A Family End-Of-Life Experience Guides a Physician's Hospice Career

Larry Doroshow DO

Larry Doroshow, D.O, R.Ph.

When Marvin Doroshow was dying from dementia in a nursing facility that did not offer hospice care, his wife felt obligated to do anything and everything to extend his life.“It was difficult watching him go through that,” recalls their son, Larry Doroshow, D.O., R.Ph., a Compassus medical director and staff physician at Roxborough Memorial Hospital in Philadelphia.


Years later, when he was invited by the executive director of a hospice organization to work with its patients, Dr. Doroshow embraced the opportunity. “I decided to give it a try and got a lot of fulfillment out of it,” he says. “It’s a time when traditional medicine tends to abandon the patient and as a doctor, a lot of times you lose contact and control over the case.”


For the past 10 years, working with hospice has allowed Dr. Doroshow to help patients—some of whom have been his own patients prior to hospice—completely through to end of life. “From a professional standpoint, it’s fulfilling to follow patients all the way and help their families during a difficult time,” he says.


“It’s affected me personally to see the difference of how you can help someone’s end of life have more quality,” he says. “Instead of worrying about the number of days, they can focus on the quality.”


And that is what he wants people to know about hospice care — how it can make all the difference to both the patient and the family.


“We used to think that once someone is in hospice, they just die,” he says. “People still mistakenly think that sometimes, and that delays admission to hospice, which means they don’t get to take advantage of all the resources available to help the person.”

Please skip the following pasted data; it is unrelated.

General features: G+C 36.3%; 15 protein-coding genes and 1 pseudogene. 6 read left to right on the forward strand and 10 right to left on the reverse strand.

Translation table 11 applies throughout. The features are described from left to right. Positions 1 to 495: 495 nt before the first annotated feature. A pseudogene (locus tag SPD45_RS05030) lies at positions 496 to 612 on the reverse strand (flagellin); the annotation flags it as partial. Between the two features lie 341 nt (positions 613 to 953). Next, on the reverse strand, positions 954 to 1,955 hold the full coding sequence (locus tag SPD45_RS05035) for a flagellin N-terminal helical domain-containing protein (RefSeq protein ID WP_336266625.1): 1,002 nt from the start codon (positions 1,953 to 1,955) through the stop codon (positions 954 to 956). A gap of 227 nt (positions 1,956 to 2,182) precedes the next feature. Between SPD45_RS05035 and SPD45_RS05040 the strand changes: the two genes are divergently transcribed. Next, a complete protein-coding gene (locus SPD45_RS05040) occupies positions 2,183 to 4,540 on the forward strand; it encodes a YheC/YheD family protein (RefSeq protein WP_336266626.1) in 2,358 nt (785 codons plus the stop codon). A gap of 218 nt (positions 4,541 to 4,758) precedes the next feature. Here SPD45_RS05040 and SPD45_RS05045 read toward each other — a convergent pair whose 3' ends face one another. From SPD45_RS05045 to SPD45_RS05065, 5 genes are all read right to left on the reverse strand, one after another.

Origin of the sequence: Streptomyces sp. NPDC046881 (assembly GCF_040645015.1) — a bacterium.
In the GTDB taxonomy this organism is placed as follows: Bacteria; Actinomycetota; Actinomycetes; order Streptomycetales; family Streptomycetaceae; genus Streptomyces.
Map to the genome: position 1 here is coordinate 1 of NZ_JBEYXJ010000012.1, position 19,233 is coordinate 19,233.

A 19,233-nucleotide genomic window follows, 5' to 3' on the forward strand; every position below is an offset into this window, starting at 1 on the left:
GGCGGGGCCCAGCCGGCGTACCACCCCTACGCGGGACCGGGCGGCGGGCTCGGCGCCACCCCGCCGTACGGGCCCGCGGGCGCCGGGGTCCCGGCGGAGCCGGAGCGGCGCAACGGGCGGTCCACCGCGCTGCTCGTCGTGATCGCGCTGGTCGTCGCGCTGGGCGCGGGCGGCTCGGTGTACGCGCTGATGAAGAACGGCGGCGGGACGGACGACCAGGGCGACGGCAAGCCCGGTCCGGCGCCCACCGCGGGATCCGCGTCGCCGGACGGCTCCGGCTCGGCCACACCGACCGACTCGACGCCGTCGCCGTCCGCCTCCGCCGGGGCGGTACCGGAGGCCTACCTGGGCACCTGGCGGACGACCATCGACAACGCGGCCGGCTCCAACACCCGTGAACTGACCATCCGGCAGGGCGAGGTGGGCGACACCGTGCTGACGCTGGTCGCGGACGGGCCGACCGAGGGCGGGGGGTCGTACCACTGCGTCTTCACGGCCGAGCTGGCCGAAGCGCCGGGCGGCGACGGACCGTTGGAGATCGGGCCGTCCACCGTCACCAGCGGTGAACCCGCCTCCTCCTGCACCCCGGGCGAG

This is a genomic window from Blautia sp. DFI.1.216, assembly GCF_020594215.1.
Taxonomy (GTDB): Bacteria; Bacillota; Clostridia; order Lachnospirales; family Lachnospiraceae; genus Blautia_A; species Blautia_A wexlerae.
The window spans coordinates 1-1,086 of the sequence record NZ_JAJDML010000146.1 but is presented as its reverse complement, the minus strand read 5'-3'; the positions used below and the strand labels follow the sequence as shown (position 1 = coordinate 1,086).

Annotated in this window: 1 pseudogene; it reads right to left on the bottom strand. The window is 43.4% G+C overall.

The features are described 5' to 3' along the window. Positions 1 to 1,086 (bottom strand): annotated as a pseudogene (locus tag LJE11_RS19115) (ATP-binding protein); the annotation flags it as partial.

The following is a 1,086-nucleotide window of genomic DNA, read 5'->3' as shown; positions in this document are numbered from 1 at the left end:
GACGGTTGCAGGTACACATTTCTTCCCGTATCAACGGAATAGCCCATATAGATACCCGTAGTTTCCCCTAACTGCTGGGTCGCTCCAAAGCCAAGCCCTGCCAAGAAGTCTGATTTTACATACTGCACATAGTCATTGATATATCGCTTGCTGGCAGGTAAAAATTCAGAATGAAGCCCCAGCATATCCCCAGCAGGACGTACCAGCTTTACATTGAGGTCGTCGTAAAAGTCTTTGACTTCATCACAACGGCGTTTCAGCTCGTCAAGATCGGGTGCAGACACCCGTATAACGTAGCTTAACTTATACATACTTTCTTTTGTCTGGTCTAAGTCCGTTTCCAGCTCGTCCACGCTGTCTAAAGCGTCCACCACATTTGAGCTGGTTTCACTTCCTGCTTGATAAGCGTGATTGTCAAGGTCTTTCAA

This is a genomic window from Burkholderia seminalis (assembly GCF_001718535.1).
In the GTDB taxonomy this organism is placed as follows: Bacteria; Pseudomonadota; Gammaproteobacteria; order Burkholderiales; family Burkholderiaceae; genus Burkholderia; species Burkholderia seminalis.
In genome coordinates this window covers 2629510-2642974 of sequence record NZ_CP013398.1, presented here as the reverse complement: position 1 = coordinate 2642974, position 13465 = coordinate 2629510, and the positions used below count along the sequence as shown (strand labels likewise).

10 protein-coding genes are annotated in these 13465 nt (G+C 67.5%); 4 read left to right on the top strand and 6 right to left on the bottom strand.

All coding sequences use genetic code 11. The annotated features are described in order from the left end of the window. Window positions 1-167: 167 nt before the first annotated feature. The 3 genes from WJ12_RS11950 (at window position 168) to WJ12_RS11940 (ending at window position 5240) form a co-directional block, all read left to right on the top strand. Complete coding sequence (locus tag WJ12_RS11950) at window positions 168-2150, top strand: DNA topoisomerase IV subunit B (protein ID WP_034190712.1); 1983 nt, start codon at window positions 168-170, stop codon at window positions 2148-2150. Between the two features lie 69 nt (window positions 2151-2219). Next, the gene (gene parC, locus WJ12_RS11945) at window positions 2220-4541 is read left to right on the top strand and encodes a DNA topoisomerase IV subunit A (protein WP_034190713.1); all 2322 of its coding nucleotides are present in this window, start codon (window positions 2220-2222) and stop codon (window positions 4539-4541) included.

But a lack of understanding and late referrals — some patients are not referred to hospice until the last day or two of their life — means that patients and their families can’t take advantage of all the helpful services available, Dr. Doroshow says. “That is where the disconnect is, and where we need to fill in the gaps.”


The longtime physician is well situated to help that happen. He is a clinical assistant professor in the Department of Family Medicine at Philadelphia College of Osteopathic Medicine and serves as president and medical director at General Practice Associates in Philadelphia.


Dr. Doroshow is a member of numerous osteopathic organizations and is certified by the American Board of Osteopathic Family Practitioners and American Board of Osteopathic Specialists of the American Osteopathic Association in hospice and palliative care. He also sits on the Compassus Medical Director Advisory Council.


He and his wife Yvette have three grown sons, Scott, Jake and Matthew. The couple’s favorite pastime is ballroom dancing.